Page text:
Complexities of disability, chronic illness and able-bodied privilege — Gipsy Hosking

Gipsy Hosking lives with an invisible chronic illness called ME/CFS (myalgic encephalomyelitis/chronic fatigue syndrome). She is interested in stories of illness and disability and how they shape both society and individuals. She is committed to raising awareness of disability politics and this includes unmasking able-body privilege and ableist assumptions. She is doing a PhD at the University of South Australia on the lived experience of ME/CFS and fibromyalgia and how this experience is shaped by the politics of gender and health.

This video explores Gipsy’s lived experience of chronic illness to give an introduction to disability politics. She invites the listener to investigate their own relationship to disability and able-bodied privilege and how this may show up in their narrative work. Gipsy shares with us the methodology (participant action research) that enabled her PhD research work (on young women’s lived experience of chronic illness) to also be a tool for social change and to create a positive impact for participants by the collective coming together and sharing of stories.

Hosking, G. (2023). Complexities of disability, chronic illness and able-bodied privilege [Video file]. International Journal of Narrative Therapy and Community Work, (1).

Author pronouns: she/her

Video notes


Disableism: Disableism is a form of social oppression and refers to the social beliefs, actions, practices and assumptions that consciously and unconsciously oppress, exclude, marginalise and otherwise disadvantage people because of actual or assumed disability (Campbell, 2009; Pease, 2010).

Ableism: The focus of ableism is on the devaluing of disability by valuing able-bodiedness as the presumed normal, and the accompanying belief that any impairment is inherently negative and should be treated or eliminated (Campbell, 2009). Campbell defines ableism as “a network of beliefs, processes and practices that produces a particular kind of self and body (the corporeal standard) that is projected as perfect and species-typical, and therefore essential and fully human. Disability then is cast as a diminished state of being human” (2009, p. 5).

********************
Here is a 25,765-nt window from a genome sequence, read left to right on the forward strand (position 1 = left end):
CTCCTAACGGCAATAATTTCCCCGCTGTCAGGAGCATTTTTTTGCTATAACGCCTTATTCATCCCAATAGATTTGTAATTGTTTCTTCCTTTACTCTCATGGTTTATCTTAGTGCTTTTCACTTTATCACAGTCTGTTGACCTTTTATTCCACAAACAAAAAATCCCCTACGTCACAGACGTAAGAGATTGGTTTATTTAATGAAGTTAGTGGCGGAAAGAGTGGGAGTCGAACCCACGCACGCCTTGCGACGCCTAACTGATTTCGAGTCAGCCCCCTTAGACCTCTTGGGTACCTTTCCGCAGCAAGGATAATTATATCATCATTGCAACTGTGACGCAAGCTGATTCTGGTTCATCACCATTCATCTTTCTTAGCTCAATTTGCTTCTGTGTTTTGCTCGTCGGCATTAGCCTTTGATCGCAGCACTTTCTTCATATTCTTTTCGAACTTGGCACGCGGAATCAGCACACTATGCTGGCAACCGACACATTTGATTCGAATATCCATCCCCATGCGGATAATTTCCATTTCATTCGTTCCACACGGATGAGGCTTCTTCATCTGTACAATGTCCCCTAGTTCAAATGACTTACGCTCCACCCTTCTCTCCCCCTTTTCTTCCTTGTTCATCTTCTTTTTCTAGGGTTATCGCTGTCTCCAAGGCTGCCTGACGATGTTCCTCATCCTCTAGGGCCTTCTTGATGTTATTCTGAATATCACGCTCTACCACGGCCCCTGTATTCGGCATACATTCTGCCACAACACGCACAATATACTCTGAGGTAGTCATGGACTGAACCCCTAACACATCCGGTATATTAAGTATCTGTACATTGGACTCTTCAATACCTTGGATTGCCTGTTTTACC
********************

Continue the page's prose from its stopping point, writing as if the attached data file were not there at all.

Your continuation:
ME/CFS – myalgic encephalomyeltits/ chronic fatigue syndrome – a complex medical condition causing extreme fatigue, cognitive impairment (brain fog), pain, muscle weakness, sensitivity to lights/sound/chemicals. There is currently no diagnostic test or biomarker found.

Fibromyalgia (Fibro): A chronic pain and inflammation condition that affects the whole body and has accompanying symptoms of extreme fatigue, cognitive impairment (brain fog), pain, muscle weakness, and sensitivity to lights/sound/chemicals.

POTS – postural orthostatic tachycardia syndrome – Increased heart rate upon sitting or standing.

Participant Action Research (PAR) – involving research participants as co-researchers in research method and design. Central is a desire to take action and transform social conditions.


Exploring the invisible knapsack of able-bodied privilege by Phillis M. May-Muchunda

Examples of ability privilege

Autistic Hoya’s brief abled privilege checklist

Resource for young people living with ME/CFS and fibromyalgia Includes the video “You can ask that! Getting real about ME/CFS and fibromyalgia”



Australian Indigenous people with disabilities facing additional racism and ableism by John Gilroy, C. (2011). 

Blackness and disability: Critical examinations and cultural interventions. LIT Verlag.Grech, S. (2015).

Decolonising Eurocentric disability studies: Why colonialism matters in the disability and global South debate. Social Identities, 21,(1), 6-21.

Soldatic, K., & Grech, S. (Eds.). (2016). Disability and colonialism: (Dis)encounters and anxious intersectionalities. Routledge.

Campbell, F. K. (2009). Contours of ableism: The production of disability and abledness. Palgrave Macmillan.Pease, B. (2010). Undoing privilege: Unearned advantage in a divided world. Zed Books.

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